Word Study: A Blessing ברכ


Genesis 1:27-28a “So God created man in his image, the image of God created he him. Man and female create he them, and God blessed them.”

I remember one time when I was a camp pastor in a Christian Camp. We had one camper who was invited by a friend. This camper happened to be Catholic. One night during evening chapel there was an electrical storm and the power went out and of course with elementary age kids, panic immediately set in. We managed to calm everyone down but this little guy whispered to his counselor that he wanted the camp pastor to talk with him. When I went to him and asked what he wanted he said he wanted me to pray and to bless him. That caught me off guard, I always assumed prayer for someone and blessing them was the same thing.

I grew up in Catholic neighborhood and had heard about getting a blessing from the priest and I heard about the Pope giving a blessing but up until that moment, I never really thought about what it meant and if such a thing were Biblical. I mean we said a blessing before each meal but that was prayer. I was a good Baptist and just passed this off as a Catholic thing. Yet, when I began to examine Scripture I found that the first thing God did when He create man and woman was to bless them. The Bible is not clear on just what God did. I doubt he made some gesture with his index and middle finger and utter a few Hebrew words?

The Jews are also big on giving blessings like the Catholics. Somehow Protestants have been missing the boat. Needless to say in most cases blessings tend to be nothing more than ceremonial. To many people, getting blessed by the pope is considered good luck. Giving or receiving a true blessing tends to be a rare occurrence now adays. Yet, this is a long lost, but truly legitimate power that has been bestowed upon the saints, not relegated to an elite clergy.

The word blessing is baruch. Unfortunately, your lexicons, Strongs, and Bible Dictionaries give little insight into this very broad, deep and vital word. So let’s trace this word to its very Semitic origins. In the old Sumerian the word originally meant a parent or guardian who kneels down to the level of a child to speak to them from the heart. It was also used for someone in authority to come down to the level of the subordinate to speak his heart. For someone superior to you that creates a real feeling of happiness and acceptance. Ultimately a blessing is bestowing happiness and the bestower of this happiness is generally someone who is in a superior position.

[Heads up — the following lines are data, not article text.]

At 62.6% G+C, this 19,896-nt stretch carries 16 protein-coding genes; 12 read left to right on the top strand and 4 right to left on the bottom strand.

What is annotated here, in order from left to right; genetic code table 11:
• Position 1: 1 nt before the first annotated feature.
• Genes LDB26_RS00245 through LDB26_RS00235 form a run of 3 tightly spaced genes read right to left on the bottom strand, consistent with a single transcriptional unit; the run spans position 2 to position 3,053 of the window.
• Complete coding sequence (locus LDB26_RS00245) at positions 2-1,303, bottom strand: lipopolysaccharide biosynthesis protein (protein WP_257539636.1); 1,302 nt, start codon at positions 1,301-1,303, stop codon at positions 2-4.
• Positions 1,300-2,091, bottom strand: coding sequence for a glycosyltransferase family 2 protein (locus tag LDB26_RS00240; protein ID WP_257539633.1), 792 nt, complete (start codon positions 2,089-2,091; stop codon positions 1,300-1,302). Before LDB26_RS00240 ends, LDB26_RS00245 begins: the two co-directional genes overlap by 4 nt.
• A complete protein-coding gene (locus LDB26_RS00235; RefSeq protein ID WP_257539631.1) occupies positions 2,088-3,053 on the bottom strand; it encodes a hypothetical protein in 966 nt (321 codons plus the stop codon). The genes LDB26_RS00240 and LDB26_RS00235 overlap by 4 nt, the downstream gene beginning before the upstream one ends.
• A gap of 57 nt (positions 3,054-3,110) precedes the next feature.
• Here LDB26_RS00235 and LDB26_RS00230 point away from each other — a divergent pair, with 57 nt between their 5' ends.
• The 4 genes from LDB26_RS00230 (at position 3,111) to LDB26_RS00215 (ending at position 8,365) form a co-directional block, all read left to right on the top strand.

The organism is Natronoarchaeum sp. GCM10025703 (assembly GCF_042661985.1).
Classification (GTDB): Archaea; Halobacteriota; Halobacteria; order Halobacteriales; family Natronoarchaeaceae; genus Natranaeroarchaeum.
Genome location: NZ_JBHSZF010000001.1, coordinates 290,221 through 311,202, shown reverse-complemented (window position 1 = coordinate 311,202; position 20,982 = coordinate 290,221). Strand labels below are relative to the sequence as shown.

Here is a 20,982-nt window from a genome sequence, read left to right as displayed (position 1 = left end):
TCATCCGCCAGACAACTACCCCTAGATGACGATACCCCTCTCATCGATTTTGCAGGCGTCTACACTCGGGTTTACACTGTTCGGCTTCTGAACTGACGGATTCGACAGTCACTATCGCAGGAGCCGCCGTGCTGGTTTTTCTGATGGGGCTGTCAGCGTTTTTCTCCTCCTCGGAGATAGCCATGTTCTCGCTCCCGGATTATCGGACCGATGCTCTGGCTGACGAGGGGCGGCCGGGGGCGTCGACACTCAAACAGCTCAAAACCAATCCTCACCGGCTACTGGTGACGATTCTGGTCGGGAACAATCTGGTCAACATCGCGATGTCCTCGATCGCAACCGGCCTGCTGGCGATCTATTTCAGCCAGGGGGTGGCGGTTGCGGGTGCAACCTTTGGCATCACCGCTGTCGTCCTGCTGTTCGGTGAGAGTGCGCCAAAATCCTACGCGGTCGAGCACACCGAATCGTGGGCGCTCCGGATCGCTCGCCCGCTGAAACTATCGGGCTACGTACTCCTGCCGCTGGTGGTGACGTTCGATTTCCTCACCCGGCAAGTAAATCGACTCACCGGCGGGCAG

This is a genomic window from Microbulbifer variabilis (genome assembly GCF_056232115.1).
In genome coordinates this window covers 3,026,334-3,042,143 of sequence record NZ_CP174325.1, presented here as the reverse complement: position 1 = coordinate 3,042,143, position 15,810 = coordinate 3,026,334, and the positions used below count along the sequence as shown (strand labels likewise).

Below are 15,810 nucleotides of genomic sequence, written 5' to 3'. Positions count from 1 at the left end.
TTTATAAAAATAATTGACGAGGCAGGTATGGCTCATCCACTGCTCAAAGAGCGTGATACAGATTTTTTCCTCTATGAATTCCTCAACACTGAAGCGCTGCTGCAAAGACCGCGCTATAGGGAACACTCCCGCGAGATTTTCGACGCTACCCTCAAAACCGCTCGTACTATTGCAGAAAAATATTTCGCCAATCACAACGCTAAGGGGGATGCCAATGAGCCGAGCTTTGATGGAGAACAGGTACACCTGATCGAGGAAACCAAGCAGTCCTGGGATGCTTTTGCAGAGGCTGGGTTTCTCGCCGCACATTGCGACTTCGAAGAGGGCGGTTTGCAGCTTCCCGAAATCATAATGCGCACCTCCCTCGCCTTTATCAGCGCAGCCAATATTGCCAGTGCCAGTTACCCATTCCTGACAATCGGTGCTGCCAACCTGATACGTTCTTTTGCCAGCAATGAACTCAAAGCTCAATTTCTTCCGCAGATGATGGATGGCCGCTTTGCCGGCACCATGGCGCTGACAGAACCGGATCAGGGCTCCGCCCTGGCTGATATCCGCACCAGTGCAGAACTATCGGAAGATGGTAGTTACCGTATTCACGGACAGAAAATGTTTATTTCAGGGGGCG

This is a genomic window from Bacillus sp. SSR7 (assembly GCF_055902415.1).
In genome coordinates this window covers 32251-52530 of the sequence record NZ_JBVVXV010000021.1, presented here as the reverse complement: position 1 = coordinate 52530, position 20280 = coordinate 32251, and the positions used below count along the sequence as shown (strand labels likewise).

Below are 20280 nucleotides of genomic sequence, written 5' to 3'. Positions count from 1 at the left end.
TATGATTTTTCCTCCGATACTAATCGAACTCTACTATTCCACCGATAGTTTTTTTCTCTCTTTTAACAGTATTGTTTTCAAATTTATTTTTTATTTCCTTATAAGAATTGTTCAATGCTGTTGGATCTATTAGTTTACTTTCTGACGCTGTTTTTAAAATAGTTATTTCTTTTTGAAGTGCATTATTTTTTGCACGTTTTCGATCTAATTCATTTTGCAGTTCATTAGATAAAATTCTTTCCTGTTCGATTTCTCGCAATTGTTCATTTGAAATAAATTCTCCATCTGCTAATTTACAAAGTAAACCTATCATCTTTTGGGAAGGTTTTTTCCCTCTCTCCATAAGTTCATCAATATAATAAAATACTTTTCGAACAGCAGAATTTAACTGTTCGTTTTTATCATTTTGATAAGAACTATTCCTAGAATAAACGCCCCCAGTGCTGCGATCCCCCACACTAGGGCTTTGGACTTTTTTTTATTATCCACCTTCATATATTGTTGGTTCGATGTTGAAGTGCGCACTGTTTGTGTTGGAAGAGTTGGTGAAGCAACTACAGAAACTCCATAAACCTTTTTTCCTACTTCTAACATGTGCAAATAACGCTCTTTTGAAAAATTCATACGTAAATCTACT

The word baruch (bless) is spelled Beth, Resh and Hei. The Beth indicates the heart and more specifically here, the heart of God. The Resh represents the power of God, and the Kap represents a filling of one’s heart. The idea of a blessing in spiritual sense is to share God’s heart with someone else. When you bless someone in a non spiritual sense you are sharing your heart with that person. In a spiritual sense when you give someone a spiritual blessing you are sharing the heart of God within you with another person.

Look at it this way. You have a friend who is going through a difficult time. You try to bless that person with gifts and favors which are expressions of your heart. God too would like to speak words of encouragement to your friend but your friend is just too much in a funk to hear God. However, you are not and when you feel the presence of God and how tender heart His heart is you find yourself just beginning to speak out expressing the heart of God. You may find yourself saying something like: “God, wants you to be encouraged, He wants you to know that He has everything in control.”

I know what you are thinking, we call it a prophecy. Well, that is exactly what a blessing is when you prophecy over someone. Sometimes God needs a human voice to pass on a message from Him.

In its very Semitic root a baruch or blessing is an expression of one’s heart to bring joy to another. A blessing is not imparting your wishes or desires upon a person, it is literally playing match maker, so to speak. You are matching God’s heart with another’s person’s heart. You are speaking God’s heart to another person.

The numerical value of the word baruch is Beth – 2, Resh -200, Kap – 20. This totals 222 which is the numerical value for the voice of God. When you speak a true blessing your are speaking the voice of God. Two twos together (22) represent a joining of the heart of God, with the heart of man. Three twos (222) together is often a picture of a person whose heart is joined with God and leading another to the heart of God. Evangelism is one of the purest forms of giving a blessing to someone because you are introducing someone to the heart of God. Offering a blessing can be other things as well, it can be praying for someone’s healing, giving encouragement etc. However, it must be a reflection of God’s heart, not just yours to be a true blessing from God.

Look very closely at Luke 10:5-6: “And into whatsoever house ye enter, first say, Peace [be] to this house. And if the son of peace be there, your peace shall rest upon it: if not, it shall turn to you again.” This not a simple “how do you do.” Jesus is actually giving you the power to bring something tangible, His peace, to the house, to say a blessing that really has supernatural results.